What is the GBP/AUD currency pair?
The GBP/AUD pair is made up of the United Kingdom’s pound (GBP) as the base currency and the Australian dollar (AUD) as the counter currency. From the price, an investor can learn how many Australian dollars are needed to buy one British pound.
The UK’s official currency has one of the highest trading volumes globally, after the Euro, the US dollar and the Japanese Yen. The Australian dollar is one of the most liquid currencies as well, because the Australian Forex market is included in the top ten biggest Forex markets worldwide. The GBP/AUD is considered a ‘minor’ currency pair.
A brief history of the Great British pound
With 1,200 years’ existence and a history dating back to Ancient Rome, the British pound is one of the world’s best-known currencies. Originating from the old Latin word ‘poundus’ meaning weight, its symbol derives from the L in Libra.
Despite being in existence in continental Europe, it wasn’t until 928AD that the coin became the currency of England, under Athelstan, the country’s first king.
By 1717, the country began to define the value of the coin in gold, instead of the previously used silver. This was further reinforced in the 1800s by the initiation of the ‘official gold standard’ in Germany, making international trade easier as currencies were based on a standardised value. This was suspended in 1914 (WWI), reinstated in 1925 and removed completely in 1931.
After this time, the pound saw itself valued against the United States dollar. The past century of the pound’s history has been marked by dramatic price fluctuations, including high unemployment rates in 1976, the UK’s exit from the Exchange Rate Mechanism in 1992, the 2000s DotCom bubble, 2008 economic crisis and most recently the dive following the shock result of Brexit.
What’s the story behind the Australian dollar?
The official currency of Australia, like its US counterpart it is abbreviated to the symbol $, but to tell it apart often features A$ or AU$ at the start. It is also the official currency of Australia’s external territories – Christmas Island, Norfolk Island and the Cocos Islands – and independent states including Papua New Guinea, Tonga, Vanuatu, among others.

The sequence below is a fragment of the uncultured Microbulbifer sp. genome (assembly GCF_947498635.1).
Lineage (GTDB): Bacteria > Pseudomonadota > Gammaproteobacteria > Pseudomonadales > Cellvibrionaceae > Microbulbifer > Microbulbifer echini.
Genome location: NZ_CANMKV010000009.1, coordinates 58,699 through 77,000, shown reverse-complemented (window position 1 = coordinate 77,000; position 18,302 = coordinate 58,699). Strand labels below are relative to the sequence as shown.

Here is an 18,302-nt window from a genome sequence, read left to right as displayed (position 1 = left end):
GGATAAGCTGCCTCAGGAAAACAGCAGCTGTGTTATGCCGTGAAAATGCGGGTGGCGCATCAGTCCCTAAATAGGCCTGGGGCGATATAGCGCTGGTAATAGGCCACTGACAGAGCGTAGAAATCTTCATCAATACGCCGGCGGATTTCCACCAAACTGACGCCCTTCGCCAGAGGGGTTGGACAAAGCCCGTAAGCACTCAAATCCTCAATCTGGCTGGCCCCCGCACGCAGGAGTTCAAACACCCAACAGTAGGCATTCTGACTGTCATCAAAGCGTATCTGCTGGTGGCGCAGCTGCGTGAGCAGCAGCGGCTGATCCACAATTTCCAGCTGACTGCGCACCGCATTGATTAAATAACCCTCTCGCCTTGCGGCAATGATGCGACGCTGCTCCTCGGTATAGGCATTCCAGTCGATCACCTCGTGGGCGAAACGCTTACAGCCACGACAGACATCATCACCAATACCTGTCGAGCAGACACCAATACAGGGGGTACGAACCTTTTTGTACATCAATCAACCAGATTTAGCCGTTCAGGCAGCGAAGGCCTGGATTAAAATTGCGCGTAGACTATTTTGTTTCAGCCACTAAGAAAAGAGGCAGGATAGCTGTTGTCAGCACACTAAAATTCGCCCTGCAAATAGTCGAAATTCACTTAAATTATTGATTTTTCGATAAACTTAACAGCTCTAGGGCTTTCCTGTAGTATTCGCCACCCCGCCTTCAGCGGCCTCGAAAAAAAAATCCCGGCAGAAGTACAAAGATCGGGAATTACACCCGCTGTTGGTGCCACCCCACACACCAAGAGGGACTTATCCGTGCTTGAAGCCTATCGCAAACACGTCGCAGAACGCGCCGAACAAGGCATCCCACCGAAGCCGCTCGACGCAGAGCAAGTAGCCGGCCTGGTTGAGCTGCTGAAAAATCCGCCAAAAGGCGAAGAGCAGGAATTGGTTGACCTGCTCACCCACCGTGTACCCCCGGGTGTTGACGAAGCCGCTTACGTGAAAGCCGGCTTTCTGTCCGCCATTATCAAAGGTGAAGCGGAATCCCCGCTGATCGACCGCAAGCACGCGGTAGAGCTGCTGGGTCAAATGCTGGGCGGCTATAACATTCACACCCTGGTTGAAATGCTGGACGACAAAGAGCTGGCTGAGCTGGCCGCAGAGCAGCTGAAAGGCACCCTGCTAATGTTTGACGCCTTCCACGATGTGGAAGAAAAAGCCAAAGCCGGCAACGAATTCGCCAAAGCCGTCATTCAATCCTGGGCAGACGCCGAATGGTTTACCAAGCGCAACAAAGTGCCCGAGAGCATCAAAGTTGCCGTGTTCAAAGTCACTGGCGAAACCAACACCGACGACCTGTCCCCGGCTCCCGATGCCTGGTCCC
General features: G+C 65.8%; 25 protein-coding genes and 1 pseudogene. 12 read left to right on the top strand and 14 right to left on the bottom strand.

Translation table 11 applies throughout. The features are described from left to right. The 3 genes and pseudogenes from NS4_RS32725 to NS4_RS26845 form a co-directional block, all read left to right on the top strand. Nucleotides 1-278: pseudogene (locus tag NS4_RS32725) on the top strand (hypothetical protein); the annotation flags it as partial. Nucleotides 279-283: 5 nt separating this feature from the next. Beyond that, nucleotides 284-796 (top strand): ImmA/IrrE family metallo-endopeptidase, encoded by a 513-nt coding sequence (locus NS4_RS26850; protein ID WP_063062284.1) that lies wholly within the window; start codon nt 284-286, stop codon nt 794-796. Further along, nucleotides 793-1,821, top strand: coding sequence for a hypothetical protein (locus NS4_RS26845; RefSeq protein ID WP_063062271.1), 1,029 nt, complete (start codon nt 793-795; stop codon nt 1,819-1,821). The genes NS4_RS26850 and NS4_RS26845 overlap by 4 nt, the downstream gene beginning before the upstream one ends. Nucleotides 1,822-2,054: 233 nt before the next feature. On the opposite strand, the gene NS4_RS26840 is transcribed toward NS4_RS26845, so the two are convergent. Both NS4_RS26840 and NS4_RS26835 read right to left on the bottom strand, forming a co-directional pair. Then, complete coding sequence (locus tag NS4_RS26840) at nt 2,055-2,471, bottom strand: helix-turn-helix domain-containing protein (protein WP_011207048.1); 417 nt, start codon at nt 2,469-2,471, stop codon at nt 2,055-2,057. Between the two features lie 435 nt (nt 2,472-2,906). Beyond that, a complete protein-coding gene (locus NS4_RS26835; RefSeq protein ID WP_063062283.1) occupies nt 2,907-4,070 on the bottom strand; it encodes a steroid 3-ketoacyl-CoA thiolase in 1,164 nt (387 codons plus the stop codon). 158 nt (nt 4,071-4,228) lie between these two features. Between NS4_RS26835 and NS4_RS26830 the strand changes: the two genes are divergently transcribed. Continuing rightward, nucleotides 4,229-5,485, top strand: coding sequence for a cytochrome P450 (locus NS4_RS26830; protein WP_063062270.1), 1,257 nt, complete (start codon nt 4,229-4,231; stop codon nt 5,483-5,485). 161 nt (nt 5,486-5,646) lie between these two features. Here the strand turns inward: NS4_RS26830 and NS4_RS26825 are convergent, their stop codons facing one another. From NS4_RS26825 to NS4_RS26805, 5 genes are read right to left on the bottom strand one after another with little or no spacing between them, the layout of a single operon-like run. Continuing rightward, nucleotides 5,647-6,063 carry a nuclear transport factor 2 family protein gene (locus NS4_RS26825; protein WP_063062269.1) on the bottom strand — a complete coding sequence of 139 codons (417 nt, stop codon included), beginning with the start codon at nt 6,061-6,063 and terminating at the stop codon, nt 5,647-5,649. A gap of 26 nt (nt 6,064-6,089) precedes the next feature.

The history behind the Australian dollar dates back to 1966, before this the state used pounds, shillings and pence, introduced in 1910 and similar to the United Kingdom but with a distinctly different value due to continuous devaluation from 1931.
In order to integrate the decimal currency system, Australia decided to introduce a new currency, with a new moniker. Initially, the name ‘royal’ was suggested, and later approved. However, it wasn’t to last, the name proved so unpopular that before its release it was changed to the ‘dollar’.
As the world’s 5th most traded currency, it is a popular choice for Forex traders, in particular due to the stability of Australian politics and freedom of the exchange market.
What influences the GBP/AUD pair?
The historical connection between the two currencies makes for an interesting Forex market. As the 4th (GBP) and 5th (AUD) most traded currencies this pair presents excellent opportunities for traders to capitalise on the markets.
The AUD has been traditionally seen as a stable currency, with very few price fluctuations, although the economy is heavily influenced by commodity prices
, unemployment rates and other economic factors.
Conversely, the pound, in recent years has experienced volatility, especially in the wake of Brexit. Other factors that affect its value include UK monetary policy, market conditions and Gross Domestic Product (GDP).
How to trade GBP/AUD?
Keep up to date with the latest GBP/AUD share price with Capital.com. Review and analyse the most current GBP/AUD charts and trade the currency pair.